By JEREMY HAY
THE PRESS DEMOCRAT
Tasting rooms and wine bars in Sonoma will soon operate under a new set of rules approved by the City Council.
But no cap has been set on the number of such businesses in the city, a proposal that industry representatives had fought against.
“The council sent a clear message that they weren’t prepared to get in the business of stating a limit on the number of tasting rooms,” said Richard Idell, a board member with the Sonoma Valley Vintners and Growers Alliance.
“That’s fundamentally a good result for everybody because I don’t think the council should be in that business and I think the marketplace should dictate that number,” he said.
The new regulations define operating hours, the number of public events each business can hold a year, and in which cases use permits are required.
They are far less restrictive than what some had called for.
Proponents of tougher regulations, including Councilman Steve Barbose, had argued that an excess of tasting rooms could turn Sonoma into a one-note town friendlier to tourists than residents. They had wanted tasting rooms and wine bars to apply for use permits, even in The Plaza, as well as a cap on their numbers.
Wine industry representatives supported the rules tentatively approved Monday by the council on a 4-0 vote (Barbose was absent).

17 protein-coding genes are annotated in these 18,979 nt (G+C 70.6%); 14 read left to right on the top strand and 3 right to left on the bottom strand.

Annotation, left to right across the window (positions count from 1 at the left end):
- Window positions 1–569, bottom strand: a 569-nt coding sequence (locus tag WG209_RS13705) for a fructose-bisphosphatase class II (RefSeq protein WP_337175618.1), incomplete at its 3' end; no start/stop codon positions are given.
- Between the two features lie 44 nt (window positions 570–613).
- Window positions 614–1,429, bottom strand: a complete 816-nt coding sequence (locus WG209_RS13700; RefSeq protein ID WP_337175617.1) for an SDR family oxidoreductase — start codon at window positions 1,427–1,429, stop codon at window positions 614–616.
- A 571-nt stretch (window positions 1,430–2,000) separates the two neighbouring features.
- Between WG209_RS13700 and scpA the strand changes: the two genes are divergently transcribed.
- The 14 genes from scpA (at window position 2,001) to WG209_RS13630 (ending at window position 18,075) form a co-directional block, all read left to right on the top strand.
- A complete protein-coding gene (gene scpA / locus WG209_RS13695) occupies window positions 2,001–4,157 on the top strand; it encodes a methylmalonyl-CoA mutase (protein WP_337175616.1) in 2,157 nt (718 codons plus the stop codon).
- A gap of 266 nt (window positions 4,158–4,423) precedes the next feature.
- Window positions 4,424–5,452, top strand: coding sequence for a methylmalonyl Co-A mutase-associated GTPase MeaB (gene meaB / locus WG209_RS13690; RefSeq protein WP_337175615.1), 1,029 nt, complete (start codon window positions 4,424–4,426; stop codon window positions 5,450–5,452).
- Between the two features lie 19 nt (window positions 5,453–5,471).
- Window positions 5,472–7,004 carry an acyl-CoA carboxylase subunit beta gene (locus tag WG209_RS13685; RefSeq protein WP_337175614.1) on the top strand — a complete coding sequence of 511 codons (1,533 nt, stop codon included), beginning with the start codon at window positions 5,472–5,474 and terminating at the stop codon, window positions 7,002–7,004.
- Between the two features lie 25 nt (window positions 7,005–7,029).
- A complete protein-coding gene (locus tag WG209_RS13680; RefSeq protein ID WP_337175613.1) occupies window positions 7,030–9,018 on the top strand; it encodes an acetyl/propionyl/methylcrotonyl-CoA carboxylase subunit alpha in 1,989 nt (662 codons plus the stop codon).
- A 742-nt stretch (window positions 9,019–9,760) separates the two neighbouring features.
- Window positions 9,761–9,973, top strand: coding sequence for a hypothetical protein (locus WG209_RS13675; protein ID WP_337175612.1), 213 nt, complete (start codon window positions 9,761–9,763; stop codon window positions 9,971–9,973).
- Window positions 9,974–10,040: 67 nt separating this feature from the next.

“By and large the industry in Sonoma Valley sees this as a good result,” said Idell, who owns Idell Family Vineyards, which does not have a tasting room.
The ordinance would limit tasting rooms and wine bars — which can pour drinks from different wineries and breweries — to 26 invitation-only special events a year and restrict them to indoors.
It would also limit public hours of operation from 11 a.m. to 10 p.m.
Because the new regulations would apply to businesses already in operation, not only to those opening in the future, some legal questions arise about fairness and existing leases, said Idell, an attorney.
But, he said, “I don’t think you’ll see a challenge” because the practical effects of those restrictions will be minimal.
The new ordinance, which the city still must formally adopt, would also require wine bars, of which there are three in the city, to get a use permit in order to open.
Also winery tasting rooms — there are now 20, most near or on The Plaza — would need a use permit in areas outside commercial zones, such as the city’s iconic plaza.
No one spoke against the new rules at Monday’s council meeting.